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Orthopedic spine surgeon vs. neurosurgeon salary – Does location matter? Featured

By  Mackenzie Garrity | Thursday, 11 January 2018 18:42
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While both specialties require extensive training, there are various differences between orthopedic spine surgeons and neurosurgeons. Spine surgery incorporates both specialist surgeons; however, there is no medical governing board certifying spine surgeons, according to bizfluent.

Along with differences in training and education, orthopedic spine surgeons and neurosurgeons have varying salaries.

 

Here’s what you need to know about the competing salaries.

 

1. In 2011, the median salary for neurosurgeons reached $470,600 while orthopedic spine surgeons received roughly $409,500, Salary.com reported.

 

2. The American Medical Group Association’s Physician Compensation Survey separates the salaries of spine surgeons from orthopedic surgeons. According to their research, spine surgeons make $688,500 a year on average.

 

3. While the AMGA does not separate spine surgeons from the field of neurosurgery, the group estimates the median neurosurgeon salary tops $593,000. The group also indicated spinal neurosurgeons make more than brain surgeons annually.

 

4. In Los Angeles, an average neurosurgeon’s salary is nearly $524,000 as opposed to New York City where the medial salary is $556,000. Orthopedic spine surgeons in Los Angeles earn $456,000 a year while in New York City surgeons make $484,000, according to Salary.com.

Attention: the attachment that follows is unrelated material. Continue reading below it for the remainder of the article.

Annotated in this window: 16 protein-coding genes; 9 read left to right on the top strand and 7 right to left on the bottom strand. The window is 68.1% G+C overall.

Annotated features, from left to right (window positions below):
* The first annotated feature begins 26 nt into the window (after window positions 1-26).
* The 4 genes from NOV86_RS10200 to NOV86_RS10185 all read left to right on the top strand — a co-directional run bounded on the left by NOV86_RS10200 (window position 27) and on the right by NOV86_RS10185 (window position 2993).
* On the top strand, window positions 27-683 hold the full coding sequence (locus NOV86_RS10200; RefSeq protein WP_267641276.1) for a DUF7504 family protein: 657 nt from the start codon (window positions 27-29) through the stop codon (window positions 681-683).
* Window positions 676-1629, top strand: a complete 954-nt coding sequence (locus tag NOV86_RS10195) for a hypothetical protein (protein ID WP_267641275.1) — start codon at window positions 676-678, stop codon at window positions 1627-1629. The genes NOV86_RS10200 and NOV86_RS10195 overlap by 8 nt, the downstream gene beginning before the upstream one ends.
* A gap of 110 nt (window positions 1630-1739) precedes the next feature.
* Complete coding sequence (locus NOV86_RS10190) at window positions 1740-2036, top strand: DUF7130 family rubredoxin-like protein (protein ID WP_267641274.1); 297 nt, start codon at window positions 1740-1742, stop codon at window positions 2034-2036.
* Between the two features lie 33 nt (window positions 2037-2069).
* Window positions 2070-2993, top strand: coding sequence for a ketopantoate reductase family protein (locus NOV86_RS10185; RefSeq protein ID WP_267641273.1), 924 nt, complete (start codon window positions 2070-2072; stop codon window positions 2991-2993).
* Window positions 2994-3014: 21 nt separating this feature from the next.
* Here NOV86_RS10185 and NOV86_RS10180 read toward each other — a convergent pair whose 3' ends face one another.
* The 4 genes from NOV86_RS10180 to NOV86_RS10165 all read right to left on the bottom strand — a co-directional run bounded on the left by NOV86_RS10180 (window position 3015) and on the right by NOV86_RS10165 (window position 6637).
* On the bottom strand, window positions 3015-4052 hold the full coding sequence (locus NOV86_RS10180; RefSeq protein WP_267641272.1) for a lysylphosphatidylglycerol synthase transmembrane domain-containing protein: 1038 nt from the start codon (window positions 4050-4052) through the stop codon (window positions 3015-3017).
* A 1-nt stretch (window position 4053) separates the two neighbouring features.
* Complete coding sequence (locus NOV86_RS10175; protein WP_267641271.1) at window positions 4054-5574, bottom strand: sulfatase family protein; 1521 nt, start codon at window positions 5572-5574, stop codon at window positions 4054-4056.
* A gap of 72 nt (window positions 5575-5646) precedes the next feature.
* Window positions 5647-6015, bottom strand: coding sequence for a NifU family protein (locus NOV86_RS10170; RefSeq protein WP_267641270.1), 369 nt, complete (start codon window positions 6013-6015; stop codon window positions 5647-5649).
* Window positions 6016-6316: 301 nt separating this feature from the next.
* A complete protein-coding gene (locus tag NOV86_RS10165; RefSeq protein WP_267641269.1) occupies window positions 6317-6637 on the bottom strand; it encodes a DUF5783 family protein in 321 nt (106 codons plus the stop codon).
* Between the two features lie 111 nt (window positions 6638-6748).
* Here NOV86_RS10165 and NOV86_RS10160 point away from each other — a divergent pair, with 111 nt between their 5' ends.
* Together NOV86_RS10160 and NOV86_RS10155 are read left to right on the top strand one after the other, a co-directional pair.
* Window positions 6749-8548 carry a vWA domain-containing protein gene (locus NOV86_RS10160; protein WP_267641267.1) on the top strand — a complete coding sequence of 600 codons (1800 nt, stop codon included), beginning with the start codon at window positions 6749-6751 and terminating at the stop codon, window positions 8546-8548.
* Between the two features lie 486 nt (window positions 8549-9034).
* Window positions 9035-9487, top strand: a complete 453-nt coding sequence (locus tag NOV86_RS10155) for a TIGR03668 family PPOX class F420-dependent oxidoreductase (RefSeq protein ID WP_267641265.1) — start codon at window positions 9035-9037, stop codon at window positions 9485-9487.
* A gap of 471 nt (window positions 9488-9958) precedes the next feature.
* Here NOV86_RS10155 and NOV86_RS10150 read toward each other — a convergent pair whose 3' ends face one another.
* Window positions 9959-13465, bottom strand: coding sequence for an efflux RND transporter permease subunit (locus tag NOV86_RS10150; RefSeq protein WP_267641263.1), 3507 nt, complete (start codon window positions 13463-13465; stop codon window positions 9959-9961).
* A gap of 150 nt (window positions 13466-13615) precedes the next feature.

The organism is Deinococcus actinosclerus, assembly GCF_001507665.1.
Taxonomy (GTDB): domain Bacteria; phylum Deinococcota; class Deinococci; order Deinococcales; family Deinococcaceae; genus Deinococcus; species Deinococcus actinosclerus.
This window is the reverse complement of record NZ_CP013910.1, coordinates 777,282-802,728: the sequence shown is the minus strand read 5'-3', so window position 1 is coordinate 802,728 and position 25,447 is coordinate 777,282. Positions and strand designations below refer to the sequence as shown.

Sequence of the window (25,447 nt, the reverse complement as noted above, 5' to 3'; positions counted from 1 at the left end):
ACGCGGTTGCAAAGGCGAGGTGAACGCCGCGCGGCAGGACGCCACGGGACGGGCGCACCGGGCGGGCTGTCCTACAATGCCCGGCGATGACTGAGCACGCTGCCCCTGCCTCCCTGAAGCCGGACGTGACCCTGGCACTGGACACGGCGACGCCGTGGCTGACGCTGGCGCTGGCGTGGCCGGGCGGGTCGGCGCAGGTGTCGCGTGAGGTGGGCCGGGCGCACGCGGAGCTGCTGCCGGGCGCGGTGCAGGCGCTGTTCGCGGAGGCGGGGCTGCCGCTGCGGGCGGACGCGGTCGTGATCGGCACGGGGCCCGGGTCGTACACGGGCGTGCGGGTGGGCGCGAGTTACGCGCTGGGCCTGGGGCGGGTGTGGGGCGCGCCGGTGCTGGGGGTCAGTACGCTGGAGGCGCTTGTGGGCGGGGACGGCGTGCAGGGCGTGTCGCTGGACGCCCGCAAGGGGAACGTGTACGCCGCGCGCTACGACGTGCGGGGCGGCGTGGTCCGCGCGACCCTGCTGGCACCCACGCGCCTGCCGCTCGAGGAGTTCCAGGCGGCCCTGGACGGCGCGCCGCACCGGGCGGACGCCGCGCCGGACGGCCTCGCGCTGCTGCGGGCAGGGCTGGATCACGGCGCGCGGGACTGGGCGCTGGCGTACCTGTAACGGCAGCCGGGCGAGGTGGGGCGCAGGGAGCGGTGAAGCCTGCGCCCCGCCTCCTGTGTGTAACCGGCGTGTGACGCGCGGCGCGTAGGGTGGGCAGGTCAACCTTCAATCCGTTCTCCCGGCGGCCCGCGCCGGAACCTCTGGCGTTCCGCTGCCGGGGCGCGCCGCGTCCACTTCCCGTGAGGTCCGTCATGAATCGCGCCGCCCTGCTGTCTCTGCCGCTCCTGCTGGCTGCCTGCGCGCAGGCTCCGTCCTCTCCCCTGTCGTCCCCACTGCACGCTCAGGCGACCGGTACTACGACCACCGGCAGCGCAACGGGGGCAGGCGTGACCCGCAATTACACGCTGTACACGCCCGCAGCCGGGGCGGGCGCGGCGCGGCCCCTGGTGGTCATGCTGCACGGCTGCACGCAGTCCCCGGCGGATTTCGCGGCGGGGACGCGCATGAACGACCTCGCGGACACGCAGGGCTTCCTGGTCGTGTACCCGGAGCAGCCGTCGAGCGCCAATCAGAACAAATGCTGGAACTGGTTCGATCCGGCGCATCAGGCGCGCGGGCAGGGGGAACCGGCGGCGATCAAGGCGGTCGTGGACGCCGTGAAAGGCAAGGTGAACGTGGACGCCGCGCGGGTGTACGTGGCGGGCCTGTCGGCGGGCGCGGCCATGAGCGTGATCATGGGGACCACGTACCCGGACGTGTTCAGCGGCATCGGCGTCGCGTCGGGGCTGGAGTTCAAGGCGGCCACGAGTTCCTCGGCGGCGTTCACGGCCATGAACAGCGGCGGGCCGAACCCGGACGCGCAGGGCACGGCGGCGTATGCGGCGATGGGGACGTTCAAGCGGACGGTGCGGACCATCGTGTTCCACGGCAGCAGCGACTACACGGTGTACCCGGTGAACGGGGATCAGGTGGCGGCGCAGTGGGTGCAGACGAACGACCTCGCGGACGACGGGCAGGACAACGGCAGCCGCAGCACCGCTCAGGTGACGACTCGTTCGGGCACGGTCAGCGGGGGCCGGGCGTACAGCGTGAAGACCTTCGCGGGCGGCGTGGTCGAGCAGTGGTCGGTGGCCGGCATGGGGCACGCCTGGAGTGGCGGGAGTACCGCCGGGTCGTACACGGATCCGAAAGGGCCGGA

5. During the first two years of employment, orthopedic spine surgeons bring in $400,000, according to Allied Physicians. However, the same physicians earn around $670,000 by their third year. Allied Physicians reported the maximum orthopedic spine surgeon salary reached $1,352,000.

 

6. Neurosurgeons earn around $354,000 during their first year; however, they typically make $541,000 during their second and third years of employment. Allied Physicians reported the maximum salary reached $936,000 for neurosurgeons.

 

More articles on spine:
8 things for spine surgeons to know for Thursday — Jan. 11, 2018
Task force: Lack of evidence supporting benefits of youth routine scoliosis screening
5 neurosurgeons expand Advocate Lutheran General’s Brain & Spine Institute

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